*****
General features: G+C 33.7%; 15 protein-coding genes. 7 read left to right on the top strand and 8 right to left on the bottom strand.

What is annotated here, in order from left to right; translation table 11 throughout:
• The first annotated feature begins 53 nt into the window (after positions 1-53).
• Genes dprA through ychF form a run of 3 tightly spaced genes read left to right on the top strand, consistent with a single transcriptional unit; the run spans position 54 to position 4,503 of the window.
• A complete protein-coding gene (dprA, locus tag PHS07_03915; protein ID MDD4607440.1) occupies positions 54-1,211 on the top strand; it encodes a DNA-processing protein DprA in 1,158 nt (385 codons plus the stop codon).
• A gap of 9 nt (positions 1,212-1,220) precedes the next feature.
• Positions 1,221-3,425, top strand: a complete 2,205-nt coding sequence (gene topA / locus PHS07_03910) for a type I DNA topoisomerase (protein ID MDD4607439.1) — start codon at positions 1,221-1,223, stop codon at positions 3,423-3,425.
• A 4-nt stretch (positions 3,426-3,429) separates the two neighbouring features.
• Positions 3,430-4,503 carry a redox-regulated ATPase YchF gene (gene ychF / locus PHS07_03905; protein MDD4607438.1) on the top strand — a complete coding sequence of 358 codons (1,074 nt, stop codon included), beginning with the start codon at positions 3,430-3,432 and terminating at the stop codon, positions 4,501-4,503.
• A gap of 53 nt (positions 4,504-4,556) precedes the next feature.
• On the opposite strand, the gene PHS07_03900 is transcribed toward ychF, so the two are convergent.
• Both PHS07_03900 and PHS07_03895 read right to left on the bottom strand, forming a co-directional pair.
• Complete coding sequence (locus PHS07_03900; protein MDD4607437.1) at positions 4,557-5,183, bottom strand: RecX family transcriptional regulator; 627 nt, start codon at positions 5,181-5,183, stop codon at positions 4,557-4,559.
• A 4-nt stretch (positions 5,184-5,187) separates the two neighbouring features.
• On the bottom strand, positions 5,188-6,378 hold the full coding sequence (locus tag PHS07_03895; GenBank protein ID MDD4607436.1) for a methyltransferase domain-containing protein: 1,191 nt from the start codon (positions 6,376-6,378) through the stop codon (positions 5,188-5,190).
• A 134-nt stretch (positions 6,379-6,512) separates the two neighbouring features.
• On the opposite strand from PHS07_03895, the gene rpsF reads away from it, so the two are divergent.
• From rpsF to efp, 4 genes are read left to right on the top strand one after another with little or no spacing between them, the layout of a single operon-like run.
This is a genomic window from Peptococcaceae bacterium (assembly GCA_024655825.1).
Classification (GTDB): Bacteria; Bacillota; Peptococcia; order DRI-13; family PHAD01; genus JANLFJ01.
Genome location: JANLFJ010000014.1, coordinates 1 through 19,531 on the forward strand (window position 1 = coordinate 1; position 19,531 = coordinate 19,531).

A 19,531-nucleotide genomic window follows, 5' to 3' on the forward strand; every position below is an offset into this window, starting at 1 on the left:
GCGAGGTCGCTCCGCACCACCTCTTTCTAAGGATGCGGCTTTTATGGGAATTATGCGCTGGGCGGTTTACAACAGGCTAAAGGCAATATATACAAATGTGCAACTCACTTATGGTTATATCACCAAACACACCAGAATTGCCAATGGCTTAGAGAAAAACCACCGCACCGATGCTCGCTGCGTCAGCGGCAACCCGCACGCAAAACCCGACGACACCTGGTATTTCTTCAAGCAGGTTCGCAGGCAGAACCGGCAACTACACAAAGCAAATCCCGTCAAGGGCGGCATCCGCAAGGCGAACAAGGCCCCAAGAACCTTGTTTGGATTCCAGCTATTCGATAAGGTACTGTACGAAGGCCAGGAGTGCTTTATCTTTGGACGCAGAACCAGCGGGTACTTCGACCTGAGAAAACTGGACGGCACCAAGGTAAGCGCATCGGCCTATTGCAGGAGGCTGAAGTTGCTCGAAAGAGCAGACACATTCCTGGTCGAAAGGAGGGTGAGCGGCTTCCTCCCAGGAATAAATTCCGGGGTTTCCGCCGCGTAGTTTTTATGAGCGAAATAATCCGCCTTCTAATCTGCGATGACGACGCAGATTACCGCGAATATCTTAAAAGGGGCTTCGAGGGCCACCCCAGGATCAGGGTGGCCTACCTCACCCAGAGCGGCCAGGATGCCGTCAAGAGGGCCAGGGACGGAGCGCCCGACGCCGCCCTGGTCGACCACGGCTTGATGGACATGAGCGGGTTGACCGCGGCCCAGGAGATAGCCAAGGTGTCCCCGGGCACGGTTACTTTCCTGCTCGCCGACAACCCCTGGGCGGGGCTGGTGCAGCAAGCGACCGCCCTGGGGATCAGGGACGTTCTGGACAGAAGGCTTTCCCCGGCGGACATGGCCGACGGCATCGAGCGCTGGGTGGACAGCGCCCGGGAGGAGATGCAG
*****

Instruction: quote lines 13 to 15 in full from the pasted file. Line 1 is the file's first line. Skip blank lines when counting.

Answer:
• Complete coding sequence (locus PHS07_03900; protein MDD4607437.1) at positions 4,557-5,183, bottom strand: RecX family transcriptional regulator; 627 nt, start codon at positions 5,181-5,183, stop codon at positions 4,557-4,559.
• A 4-nt stretch (positions 5,184-5,187) separates the two neighbouring features.
• On the bottom strand, positions 5,188-6,378 hold the full coding sequence (locus tag PHS07_03895; GenBank protein ID MDD4607436.1) for a methyltransferase domain-containing protein: 1,191 nt from the start codon (positions 6,376-6,378) through the stop codon (positions 5,188-5,190).